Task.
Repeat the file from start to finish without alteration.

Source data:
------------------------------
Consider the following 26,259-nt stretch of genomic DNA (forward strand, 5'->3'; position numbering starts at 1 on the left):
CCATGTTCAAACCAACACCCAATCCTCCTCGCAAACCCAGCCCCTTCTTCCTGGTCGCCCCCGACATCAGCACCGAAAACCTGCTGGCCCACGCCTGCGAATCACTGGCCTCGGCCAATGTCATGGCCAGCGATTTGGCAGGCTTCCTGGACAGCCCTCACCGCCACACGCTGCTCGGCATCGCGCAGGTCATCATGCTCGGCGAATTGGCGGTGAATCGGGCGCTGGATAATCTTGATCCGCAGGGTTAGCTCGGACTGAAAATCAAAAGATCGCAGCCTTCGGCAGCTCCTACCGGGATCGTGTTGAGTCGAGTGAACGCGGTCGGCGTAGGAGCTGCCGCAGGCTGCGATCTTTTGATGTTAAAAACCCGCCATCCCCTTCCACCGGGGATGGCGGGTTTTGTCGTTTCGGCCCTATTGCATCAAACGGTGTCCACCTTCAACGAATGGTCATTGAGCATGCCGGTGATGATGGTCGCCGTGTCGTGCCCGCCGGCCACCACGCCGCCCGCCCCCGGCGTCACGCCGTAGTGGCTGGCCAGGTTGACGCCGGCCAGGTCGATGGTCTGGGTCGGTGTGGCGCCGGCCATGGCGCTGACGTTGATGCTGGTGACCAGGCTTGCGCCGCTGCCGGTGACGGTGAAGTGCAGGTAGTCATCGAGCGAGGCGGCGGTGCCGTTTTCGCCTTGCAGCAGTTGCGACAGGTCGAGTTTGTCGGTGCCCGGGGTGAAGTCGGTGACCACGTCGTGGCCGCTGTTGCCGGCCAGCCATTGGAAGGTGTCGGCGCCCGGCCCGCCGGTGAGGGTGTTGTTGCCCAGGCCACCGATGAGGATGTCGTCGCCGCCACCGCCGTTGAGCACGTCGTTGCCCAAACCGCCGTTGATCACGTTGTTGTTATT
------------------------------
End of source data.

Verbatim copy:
Consider the following 26,259-nt stretch of genomic DNA (forward strand, 5'->3'; position numbering starts at 1 on the left):
CCATGTTCAAACCAACACCCAATCCTCCTCGCAAACCCAGCCCCTTCTTCCTGGTCGCCCCCGACATCAGCACCGAAAACCTGCTGGCCCACGCCTGCGAATCACTGGCCTCGGCCAATGTCATGGCCAGCGATTTGGCAGGCTTCCTGGACAGCCCTCACCGCCACACGCTGCTCGGCATCGCGCAGGTCATCATGCTCGGCGAATTGGCGGTGAATCGGGCGCTGGATAATCTTGATCCGCAGGGTTAGCTCGGACTGAAAATCAAAAGATCGCAGCCTTCGGCAGCTCCTACCGGGATCGTGTTGAGTCGAGTGAACGCGGTCGGCGTAGGAGCTGCCGCAGGCTGCGATCTTTTGATGTTAAAAACCCGCCATCCCCTTCCACCGGGGATGGCGGGTTTTGTCGTTTCGGCCCTATTGCATCAAACGGTGTCCACCTTCAACGAATGGTCATTGAGCATGCCGGTGATGATGGTCGCCGTGTCGTGCCCGCCGGCCACCACGCCGCCCGCCCCCGGCGTCACGCCGTAGTGGCTGGCCAGGTTGACGCCGGCCAGGTCGATGGTCTGGGTCGGTGTGGCGCCGGCCATGGCGCTGACGTTGATGCTGGTGACCAGGCTTGCGCCGCTGCCGGTGACGGTGAAGTGCAGGTAGTCATCGAGCGAGGCGGCGGTGCCGTTTTCGCCTTGCAGCAGTTGCGACAGGTCGAGTTTGTCGGTGCCCGGGGTGAAGTCGGTGACCACGTCGTGGCCGCTGTTGCCGGCCAGCCATTGGAAGGTGTCGGCGCCCGGCCCGCCGGTGAGGGTGTTGTTGCCCAGGCCACCGATGAGGATGTCGTCGCCGCCACCGCCGTTGAGCACGTCGTTGCCCAAACCGCCGTTGATCACGTTGTTGTTATT